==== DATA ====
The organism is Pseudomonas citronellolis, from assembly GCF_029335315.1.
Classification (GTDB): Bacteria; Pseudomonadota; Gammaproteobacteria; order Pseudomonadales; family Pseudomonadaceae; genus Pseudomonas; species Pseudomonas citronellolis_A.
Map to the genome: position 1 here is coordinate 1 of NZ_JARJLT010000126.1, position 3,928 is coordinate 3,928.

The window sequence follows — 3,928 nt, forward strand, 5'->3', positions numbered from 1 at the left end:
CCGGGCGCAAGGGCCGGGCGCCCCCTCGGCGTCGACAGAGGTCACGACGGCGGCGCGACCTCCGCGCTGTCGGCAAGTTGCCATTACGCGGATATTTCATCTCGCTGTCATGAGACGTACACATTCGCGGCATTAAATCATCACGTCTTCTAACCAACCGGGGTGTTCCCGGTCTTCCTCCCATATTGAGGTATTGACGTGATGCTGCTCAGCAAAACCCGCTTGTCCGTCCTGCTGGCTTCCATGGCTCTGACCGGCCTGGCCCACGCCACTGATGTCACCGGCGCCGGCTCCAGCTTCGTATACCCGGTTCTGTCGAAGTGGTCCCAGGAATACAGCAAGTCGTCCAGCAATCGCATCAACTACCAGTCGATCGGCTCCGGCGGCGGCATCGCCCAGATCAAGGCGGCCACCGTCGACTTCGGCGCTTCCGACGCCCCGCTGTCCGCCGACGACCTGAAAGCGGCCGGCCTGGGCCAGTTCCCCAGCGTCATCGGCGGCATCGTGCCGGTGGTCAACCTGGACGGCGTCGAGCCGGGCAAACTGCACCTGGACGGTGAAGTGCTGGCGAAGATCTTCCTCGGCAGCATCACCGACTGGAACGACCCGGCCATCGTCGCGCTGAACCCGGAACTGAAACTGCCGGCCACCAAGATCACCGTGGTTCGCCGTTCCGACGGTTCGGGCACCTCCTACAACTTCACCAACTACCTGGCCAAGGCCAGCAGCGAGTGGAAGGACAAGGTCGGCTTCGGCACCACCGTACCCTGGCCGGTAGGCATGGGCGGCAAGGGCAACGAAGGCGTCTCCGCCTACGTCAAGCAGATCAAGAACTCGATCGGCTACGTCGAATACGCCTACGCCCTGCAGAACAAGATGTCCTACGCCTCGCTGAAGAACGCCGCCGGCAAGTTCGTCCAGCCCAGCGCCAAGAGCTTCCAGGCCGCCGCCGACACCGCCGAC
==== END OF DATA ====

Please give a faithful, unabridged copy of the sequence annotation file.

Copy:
The organism is Pseudomonas citronellolis, from assembly GCF_029335315.1.
Classification (GTDB): Bacteria; Pseudomonadota; Gammaproteobacteria; order Pseudomonadales; family Pseudomonadaceae; genus Pseudomonas; species Pseudomonas citronellolis_A.
Map to the genome: position 1 here is coordinate 1 of NZ_JARJLT010000126.1, position 3,928 is coordinate 3,928.

The window sequence follows — 3,928 nt, forward strand, 5'->3', positions numbered from 1 at the left end:
CCGGGCGCAAGGGCCGGGCGCCCCCTCGGCGTCGACAGAGGTCACGACGGCGGCGCGACCTCCGCGCTGTCGGCAAGTTGCCATTACGCGGATATTTCATCTCGCTGTCATGAGACGTACACATTCGCGGCATTAAATCATCACGTCTTCTAACCAACCGGGGTGTTCCCGGTCTTCCTCCCATATTGAGGTATTGACGTGATGCTGCTCAGCAAAACCCGCTTGTCCGTCCTGCTGGCTTCCATGGCTCTGACCGGCCTGGCCCACGCCACTGATGTCACCGGCGCCGGCTCCAGCTTCGTATACCCGGTTCTGTCGAAGTGGTCCCAGGAATACAGCAAGTCGTCCAGCAATCGCATCAACTACCAGTCGATCGGCTCCGGCGGCGGCATCGCCCAGATCAAGGCGGCCACCGTCGACTTCGGCGCTTCCGACGCCCCGCTGTCCGCCGACGACCTGAAAGCGGCCGGCCTGGGCCAGTTCCCCAGCGTCATCGGCGGCATCGTGCCGGTGGTCAACCTGGACGGCGTCGAGCCGGGCAAACTGCACCTGGACGGTGAAGTGCTGGCGAAGATCTTCCTCGGCAGCATCACCGACTGGAACGACCCGGCCATCGTCGCGCTGAACCCGGAACTGAAACTGCCGGCCACCAAGATCACCGTGGTTCGCCGTTCCGACGGTTCGGGCACCTCCTACAACTTCACCAACTACCTGGCCAAGGCCAGCAGCGAGTGGAAGGACAAGGTCGGCTTCGGCACCACCGTACCCTGGCCGGTAGGCATGGGCGGCAAGGGCAACGAAGGCGTCTCCGCCTACGTCAAGCAGATCAAGAACTCGATCGGCTACGTCGAATACGCCTACGCCCTGCAGAACAAGATGTCCTACGCCTCGCTGAAGAACGCCGCCGGCAAGTTCGTCCAGCCCAGCGCCAAGAGCTTCCAGGCCGCCGCCGACACCGCCGAC